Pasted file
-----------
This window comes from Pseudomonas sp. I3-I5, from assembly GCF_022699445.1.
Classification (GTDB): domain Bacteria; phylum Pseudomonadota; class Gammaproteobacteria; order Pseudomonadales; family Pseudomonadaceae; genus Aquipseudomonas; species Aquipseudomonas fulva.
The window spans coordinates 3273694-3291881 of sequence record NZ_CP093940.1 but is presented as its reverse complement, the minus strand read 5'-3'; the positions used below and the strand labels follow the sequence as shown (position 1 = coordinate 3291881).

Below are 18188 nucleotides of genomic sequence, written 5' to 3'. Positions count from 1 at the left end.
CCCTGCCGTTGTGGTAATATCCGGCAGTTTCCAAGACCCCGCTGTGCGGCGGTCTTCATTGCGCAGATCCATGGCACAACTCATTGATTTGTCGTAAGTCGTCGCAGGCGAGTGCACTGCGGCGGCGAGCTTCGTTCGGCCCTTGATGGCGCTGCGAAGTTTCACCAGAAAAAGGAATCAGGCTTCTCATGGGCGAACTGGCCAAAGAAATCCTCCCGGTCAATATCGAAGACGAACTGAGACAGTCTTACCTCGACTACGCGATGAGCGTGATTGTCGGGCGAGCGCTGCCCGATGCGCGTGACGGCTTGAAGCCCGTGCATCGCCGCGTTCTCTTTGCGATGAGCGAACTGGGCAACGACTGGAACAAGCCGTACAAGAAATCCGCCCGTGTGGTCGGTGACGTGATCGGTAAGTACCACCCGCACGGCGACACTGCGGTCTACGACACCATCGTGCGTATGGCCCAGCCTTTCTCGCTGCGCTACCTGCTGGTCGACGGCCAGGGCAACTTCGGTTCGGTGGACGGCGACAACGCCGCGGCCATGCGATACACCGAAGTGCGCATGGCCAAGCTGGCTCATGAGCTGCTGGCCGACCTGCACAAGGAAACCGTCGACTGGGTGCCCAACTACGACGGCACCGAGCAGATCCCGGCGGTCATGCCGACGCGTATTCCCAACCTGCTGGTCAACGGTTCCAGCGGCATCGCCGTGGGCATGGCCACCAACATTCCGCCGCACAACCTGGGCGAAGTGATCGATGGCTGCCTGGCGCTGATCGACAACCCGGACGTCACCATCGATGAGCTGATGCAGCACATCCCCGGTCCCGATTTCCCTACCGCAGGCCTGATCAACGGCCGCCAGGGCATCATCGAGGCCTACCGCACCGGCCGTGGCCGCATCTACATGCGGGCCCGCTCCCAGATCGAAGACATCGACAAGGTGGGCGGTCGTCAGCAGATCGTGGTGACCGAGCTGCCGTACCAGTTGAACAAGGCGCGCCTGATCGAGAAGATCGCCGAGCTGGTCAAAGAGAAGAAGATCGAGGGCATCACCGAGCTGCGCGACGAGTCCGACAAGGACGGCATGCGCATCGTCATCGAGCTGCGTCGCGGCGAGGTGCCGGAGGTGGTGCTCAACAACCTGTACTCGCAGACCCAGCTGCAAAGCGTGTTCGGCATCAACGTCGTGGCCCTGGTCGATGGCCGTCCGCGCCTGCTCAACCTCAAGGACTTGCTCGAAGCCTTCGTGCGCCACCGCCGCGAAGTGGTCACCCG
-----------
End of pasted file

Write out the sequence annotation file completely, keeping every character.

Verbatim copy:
This window comes from Pseudomonas sp. I3-I5, from assembly GCF_022699445.1.
Classification (GTDB): domain Bacteria; phylum Pseudomonadota; class Gammaproteobacteria; order Pseudomonadales; family Pseudomonadaceae; genus Aquipseudomonas; species Aquipseudomonas fulva.
The window spans coordinates 3273694-3291881 of sequence record NZ_CP093940.1 but is presented as its reverse complement, the minus strand read 5'-3'; the positions used below and the strand labels follow the sequence as shown (position 1 = coordinate 3291881).

Below are 18188 nucleotides of genomic sequence, written 5' to 3'. Positions count from 1 at the left end.
CCCTGCCGTTGTGGTAATATCCGGCAGTTTCCAAGACCCCGCTGTGCGGCGGTCTTCATTGCGCAGATCCATGGCACAACTCATTGATTTGTCGTAAGTCGTCGCAGGCGAGTGCACTGCGGCGGCGAGCTTCGTTCGGCCCTTGATGGCGCTGCGAAGTTTCACCAGAAAAAGGAATCAGGCTTCTCATGGGCGAACTGGCCAAAGAAATCCTCCCGGTCAATATCGAAGACGAACTGAGACAGTCTTACCTCGACTACGCGATGAGCGTGATTGTCGGGCGAGCGCTGCCCGATGCGCGTGACGGCTTGAAGCCCGTGCATCGCCGCGTTCTCTTTGCGATGAGCGAACTGGGCAACGACTGGAACAAGCCGTACAAGAAATCCGCCCGTGTGGTCGGTGACGTGATCGGTAAGTACCACCCGCACGGCGACACTGCGGTCTACGACACCATCGTGCGTATGGCCCAGCCTTTCTCGCTGCGCTACCTGCTGGTCGACGGCCAGGGCAACTTCGGTTCGGTGGACGGCGACAACGCCGCGGCCATGCGATACACCGAAGTGCGCATGGCCAAGCTGGCTCATGAGCTGCTGGCCGACCTGCACAAGGAAACCGTCGACTGGGTGCCCAACTACGACGGCACCGAGCAGATCCCGGCGGTCATGCCGACGCGTATTCCCAACCTGCTGGTCAACGGTTCCAGCGGCATCGCCGTGGGCATGGCCACCAACATTCCGCCGCACAACCTGGGCGAAGTGATCGATGGCTGCCTGGCGCTGATCGACAACCCGGACGTCACCATCGATGAGCTGATGCAGCACATCCCCGGTCCCGATTTCCCTACCGCAGGCCTGATCAACGGCCGCCAGGGCATCATCGAGGCCTACCGCACCGGCCGTGGCCGCATCTACATGCGGGCCCGCTCCCAGATCGAAGACATCGACAAGGTGGGCGGTCGTCAGCAGATCGTGGTGACCGAGCTGCCGTACCAGTTGAACAAGGCGCGCCTGATCGAGAAGATCGCCGAGCTGGTCAAAGAGAAGAAGATCGAGGGCATCACCGAGCTGCGCGACGAGTCCGACAAGGACGGCATGCGCATCGTCATCGAGCTGCGTCGCGGCGAGGTGCCGGAGGTGGTGCTCAACAACCTGTACTCGCAGACCCAGCTGCAAAGCGTGTTCGGCATCAACGTCGTGGCCCTGGTCGATGGCCGTCCGCGCCTGCTCAACCTCAAGGACTTGCTCGAAGCCTTCGTGCGCCACCGCCGCGAAGTGGTCACCCG